Warner Music Group Walks Away From Digital Start-Ups Lala and Imeem, Loses $33 Million
It’s par for the course for big music labels to boast about their digital music sales as their CD sales tank. And that’s just what Warner Music Group (WMG) did that this morning, pointing out that its digital revenue was up six percent this quarter.
Less boast-worthy: Warner has written off almost all its investments in lala and imeem, two digital music start-ups it once thought would help save it from the slump in CDs.
In 2008, Warner invested $20 million in lala.com and $15 million in imeem.com. Now the label is taking a $33 million charge on the two start-ups.
The company’s 10-Q, filed this morning, spells it out: It wrote off $16 million in imeem–its entire investment–and half of its investment in lala. It also threw away $4 million via a “receivable write-off” related to imeem–that is, the start-up owes Warner money the label doesn’t expect to see again.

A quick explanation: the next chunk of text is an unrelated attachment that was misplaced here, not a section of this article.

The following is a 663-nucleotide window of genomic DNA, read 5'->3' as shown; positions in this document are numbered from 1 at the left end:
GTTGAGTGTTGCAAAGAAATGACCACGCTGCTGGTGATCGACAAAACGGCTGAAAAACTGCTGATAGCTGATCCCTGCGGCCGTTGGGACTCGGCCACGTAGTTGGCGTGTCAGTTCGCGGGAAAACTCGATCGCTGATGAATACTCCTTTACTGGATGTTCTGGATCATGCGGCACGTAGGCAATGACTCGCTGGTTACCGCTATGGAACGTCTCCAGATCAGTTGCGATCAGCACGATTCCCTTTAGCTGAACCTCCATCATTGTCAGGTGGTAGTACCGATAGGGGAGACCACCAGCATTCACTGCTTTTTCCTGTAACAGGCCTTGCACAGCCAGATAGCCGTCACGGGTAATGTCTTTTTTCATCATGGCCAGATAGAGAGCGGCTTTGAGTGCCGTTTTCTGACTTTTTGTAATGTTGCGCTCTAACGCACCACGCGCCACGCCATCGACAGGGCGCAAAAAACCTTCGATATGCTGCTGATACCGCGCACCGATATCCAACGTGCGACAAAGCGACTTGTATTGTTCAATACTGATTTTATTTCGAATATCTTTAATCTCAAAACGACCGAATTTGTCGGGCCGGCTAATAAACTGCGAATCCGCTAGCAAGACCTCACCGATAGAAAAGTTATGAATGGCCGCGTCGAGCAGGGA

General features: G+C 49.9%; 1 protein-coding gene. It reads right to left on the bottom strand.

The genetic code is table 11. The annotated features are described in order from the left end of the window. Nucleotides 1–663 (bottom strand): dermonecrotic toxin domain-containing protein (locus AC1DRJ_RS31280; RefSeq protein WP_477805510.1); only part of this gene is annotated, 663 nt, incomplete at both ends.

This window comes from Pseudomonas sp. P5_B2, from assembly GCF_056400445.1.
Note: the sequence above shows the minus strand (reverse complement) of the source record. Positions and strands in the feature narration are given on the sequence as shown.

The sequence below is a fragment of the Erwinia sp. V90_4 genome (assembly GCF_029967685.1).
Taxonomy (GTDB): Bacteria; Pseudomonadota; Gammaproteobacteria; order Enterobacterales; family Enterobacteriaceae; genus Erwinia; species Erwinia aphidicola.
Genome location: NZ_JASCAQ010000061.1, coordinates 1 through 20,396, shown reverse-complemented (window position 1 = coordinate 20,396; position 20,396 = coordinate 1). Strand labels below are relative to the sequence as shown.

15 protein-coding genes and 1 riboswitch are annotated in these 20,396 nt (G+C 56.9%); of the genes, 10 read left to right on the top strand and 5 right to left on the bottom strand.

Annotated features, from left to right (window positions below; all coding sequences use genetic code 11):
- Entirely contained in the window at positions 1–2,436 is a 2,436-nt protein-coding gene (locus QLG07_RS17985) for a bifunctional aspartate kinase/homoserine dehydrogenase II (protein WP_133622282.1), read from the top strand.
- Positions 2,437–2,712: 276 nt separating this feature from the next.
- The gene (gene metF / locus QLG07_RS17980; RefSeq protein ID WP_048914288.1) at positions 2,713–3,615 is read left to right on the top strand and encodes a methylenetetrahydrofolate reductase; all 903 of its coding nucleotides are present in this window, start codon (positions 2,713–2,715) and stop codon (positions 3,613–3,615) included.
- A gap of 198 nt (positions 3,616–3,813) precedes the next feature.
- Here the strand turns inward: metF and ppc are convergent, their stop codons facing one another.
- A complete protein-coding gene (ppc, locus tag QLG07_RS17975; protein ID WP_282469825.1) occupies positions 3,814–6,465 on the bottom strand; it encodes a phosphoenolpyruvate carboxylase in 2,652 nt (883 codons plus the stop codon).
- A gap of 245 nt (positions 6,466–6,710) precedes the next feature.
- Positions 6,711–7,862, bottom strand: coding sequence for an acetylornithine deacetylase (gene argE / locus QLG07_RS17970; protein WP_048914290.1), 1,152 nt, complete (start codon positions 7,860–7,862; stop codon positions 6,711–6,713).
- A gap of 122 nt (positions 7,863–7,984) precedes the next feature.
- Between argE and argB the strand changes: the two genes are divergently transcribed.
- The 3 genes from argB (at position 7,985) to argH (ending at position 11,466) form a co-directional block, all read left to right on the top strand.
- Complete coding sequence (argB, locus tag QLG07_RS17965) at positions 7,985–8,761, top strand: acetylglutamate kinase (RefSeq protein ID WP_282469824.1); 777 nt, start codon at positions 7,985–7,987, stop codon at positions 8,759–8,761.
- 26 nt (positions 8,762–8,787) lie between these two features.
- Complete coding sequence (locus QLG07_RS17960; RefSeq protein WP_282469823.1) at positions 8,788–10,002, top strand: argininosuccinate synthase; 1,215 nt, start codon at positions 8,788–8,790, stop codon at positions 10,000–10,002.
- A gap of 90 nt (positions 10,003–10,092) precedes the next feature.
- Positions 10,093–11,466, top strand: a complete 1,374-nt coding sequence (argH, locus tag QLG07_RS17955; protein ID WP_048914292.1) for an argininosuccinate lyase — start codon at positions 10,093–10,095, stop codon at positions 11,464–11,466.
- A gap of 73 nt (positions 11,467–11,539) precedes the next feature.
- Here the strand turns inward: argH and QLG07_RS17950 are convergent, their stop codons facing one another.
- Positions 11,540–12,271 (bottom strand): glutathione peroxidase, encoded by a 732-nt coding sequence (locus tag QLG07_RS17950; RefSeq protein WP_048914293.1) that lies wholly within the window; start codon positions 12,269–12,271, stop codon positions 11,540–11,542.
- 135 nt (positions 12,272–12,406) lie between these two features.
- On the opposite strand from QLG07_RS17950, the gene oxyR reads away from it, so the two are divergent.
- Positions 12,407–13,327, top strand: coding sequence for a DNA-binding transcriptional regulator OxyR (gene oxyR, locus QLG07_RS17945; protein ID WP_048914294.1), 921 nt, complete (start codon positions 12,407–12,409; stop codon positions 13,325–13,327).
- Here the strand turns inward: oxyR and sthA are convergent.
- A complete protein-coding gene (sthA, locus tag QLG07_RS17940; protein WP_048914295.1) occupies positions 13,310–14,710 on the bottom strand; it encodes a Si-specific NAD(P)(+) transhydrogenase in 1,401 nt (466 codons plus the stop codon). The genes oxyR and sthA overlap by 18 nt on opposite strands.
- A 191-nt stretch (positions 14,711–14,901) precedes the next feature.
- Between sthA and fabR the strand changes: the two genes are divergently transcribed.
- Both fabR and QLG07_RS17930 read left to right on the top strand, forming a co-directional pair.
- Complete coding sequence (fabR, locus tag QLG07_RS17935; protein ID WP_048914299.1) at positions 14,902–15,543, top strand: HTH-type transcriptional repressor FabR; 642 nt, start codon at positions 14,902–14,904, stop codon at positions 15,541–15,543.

This appears to explain why Warner wasn’t bothering to renegotiate its streaming rights deal with imeem earlier this year even though it owned an equity stake in the company: It looks like the label had already concluded the company wasn’t worth saving. UPDATE: A person familiar with the situation says Warner may yet hammer out a new agreement with imeem.
Asset write-downs–acknowledgements that the stuff you bought back in the boom is worth a lot less now–have been par for the course for big media companies following last fall’s crash. If anything, Warner is a little late to the game here–many of its peers took their lumps last quarter.
But it is unfortunate for imeem, which has just raised an emergency funding round–something in the single-digit millions, I’m told–and is still out trying to land more cash.
For the record, Warner said music sales were down 17.6 percent in the last quarter and that the company lost 45 cents a share on revenue of $668 million. Analysts had been looking for revenue of $730 million. Warner attributed a loss of 22 cents a share to the write-downs.
And as far as Warner’s digital revenue goes, that six percent increase is worrisome since it shows continued deceleration: A year ago, digital revenue had increased 48 percent over the previous year. And Warner’s digital total was up just one percent over the previous quarter.